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Patent Damages Part II - NACVA/CTI Webinar

Posted on May 7, 2014 at 6:05 PM Comments comments (0)

Here is the summary of the Patent Damages, Part 2.  Is this a course that would benefit WA NACVA members? Other WA NACVA Professionals?

 

Webinars

 

Patent Damages, Part 2

Thursday, May 8, 2014

 

2:30 p.m. Central time (CT) and 3:30 p.m. Eastern time (ET)

 

These Business and Intellectual Property Damages Webinars, together with the Legal Theory and Case Law Webinar, Forensic Accounting/Investigative Methodologies Webinar, and the Litigation Bootcamp for Financial Experts live training, are required for individuals seeking the Master Analyst in Financial Forensics (MAFF) credential. Applicants must also meet prerequisite requirements and pass the MAFF proctored exam.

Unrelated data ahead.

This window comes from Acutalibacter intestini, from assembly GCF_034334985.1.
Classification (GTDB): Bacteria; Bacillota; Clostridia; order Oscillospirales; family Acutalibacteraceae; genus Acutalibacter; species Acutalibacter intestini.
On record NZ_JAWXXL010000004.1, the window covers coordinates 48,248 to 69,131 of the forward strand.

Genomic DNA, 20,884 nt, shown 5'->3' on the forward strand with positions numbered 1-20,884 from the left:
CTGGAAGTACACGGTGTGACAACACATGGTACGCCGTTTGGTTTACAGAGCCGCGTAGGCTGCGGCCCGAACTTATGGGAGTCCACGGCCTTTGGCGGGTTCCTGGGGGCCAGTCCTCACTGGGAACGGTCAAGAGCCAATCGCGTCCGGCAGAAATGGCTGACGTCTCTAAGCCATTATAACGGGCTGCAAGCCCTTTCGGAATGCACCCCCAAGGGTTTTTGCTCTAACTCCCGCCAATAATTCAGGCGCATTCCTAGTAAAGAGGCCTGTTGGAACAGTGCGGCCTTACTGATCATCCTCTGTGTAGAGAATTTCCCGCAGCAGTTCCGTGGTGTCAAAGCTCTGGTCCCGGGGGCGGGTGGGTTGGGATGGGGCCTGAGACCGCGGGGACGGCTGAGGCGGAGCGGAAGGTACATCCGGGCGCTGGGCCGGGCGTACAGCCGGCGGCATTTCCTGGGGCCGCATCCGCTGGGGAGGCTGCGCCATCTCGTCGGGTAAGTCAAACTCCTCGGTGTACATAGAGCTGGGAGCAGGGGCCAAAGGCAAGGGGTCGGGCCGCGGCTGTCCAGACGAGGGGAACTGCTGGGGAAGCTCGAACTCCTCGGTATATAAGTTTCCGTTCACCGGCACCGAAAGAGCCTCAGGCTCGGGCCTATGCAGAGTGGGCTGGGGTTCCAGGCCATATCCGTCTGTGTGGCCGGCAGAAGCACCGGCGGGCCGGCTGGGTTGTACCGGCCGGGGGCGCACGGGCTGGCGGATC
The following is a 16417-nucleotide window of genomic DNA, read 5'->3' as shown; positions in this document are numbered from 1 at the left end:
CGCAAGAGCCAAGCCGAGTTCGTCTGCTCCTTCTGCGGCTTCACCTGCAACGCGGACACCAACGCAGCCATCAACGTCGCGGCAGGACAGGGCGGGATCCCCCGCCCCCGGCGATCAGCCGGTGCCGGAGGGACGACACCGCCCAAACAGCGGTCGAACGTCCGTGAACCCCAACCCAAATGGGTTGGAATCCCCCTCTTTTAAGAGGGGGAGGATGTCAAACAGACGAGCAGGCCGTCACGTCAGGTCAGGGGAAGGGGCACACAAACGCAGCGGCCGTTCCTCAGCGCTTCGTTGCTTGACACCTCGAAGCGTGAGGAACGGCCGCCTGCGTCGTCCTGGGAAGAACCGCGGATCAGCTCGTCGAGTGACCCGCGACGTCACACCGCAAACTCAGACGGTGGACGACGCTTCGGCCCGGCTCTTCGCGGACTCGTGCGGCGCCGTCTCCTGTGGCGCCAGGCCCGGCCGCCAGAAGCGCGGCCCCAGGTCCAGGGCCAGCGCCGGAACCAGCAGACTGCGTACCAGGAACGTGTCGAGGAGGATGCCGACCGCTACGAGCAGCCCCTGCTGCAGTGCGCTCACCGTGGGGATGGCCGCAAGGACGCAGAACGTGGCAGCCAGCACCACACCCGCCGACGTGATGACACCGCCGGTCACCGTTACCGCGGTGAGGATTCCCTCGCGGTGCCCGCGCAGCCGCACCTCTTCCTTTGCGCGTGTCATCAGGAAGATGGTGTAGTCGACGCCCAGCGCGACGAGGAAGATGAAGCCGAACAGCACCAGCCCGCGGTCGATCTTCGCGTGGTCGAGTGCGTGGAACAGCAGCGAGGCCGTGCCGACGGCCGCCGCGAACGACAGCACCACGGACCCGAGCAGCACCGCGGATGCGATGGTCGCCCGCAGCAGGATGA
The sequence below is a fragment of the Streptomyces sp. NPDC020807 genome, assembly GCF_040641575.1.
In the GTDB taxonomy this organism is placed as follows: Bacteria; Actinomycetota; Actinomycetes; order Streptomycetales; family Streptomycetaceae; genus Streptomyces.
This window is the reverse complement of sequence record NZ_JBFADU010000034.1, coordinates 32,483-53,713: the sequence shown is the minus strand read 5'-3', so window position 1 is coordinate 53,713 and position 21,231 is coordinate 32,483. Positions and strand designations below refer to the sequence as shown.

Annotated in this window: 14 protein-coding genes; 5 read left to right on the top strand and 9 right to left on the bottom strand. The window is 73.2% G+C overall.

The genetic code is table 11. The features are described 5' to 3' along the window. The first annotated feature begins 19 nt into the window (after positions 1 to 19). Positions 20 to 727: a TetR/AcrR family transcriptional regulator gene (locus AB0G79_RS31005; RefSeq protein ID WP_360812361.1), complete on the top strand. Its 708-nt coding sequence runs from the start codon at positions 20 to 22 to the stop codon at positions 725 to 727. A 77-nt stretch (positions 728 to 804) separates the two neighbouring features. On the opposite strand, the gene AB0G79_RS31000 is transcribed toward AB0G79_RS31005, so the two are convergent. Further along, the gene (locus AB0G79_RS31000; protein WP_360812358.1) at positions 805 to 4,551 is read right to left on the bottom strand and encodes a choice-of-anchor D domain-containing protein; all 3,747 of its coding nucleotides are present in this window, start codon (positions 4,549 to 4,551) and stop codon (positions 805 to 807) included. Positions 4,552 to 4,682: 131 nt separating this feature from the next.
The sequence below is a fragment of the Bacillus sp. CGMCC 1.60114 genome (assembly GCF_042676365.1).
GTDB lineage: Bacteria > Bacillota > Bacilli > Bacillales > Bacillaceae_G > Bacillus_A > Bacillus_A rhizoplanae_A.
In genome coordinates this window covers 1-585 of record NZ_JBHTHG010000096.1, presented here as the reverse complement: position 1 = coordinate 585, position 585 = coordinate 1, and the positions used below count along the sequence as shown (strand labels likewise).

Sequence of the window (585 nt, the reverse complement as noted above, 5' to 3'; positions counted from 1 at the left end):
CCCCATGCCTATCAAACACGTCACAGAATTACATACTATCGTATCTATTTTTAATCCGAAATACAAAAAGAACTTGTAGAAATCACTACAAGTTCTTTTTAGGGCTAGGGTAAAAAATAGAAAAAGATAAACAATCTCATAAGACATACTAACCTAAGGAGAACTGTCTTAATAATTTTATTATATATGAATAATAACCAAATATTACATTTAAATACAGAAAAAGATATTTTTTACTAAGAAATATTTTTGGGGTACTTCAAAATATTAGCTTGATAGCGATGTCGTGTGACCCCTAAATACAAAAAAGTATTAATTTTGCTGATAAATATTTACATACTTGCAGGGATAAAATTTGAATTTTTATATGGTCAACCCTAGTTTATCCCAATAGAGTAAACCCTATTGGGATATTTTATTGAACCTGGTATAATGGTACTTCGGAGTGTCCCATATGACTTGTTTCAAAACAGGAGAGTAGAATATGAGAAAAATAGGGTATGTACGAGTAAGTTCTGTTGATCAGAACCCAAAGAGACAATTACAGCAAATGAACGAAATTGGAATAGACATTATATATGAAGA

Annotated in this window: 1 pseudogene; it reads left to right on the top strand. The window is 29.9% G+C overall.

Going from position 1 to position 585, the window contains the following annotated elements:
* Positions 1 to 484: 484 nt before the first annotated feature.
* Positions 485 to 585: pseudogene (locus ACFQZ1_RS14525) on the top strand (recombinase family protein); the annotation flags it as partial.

Program Content

 

These Business and Intellectual Property Damages Webinars focus on the legal foundations, methodology, best practices, and current trends in business damages and infringement of patents, trademarks, copyrights, and

other intellectual property. The Webinars are based on Nancy Fannon’s The Comprehensive Guide to Lost Profits Damages for Experts and Attorneys, with contributing author Rebekah Smith, the preeminent book in the industry.

business damages, which is included in the cost of registration (a retail value of over $300). Through case analysis, attendees will have the opportunity to identify and apply the most appropriate methodology in the analysis and

formulation of damages opinions from the perspectives of both plaintiff and defendant. Attendees will learn how to build their damages analysis in a manner that will withstand the most rigorous challenges.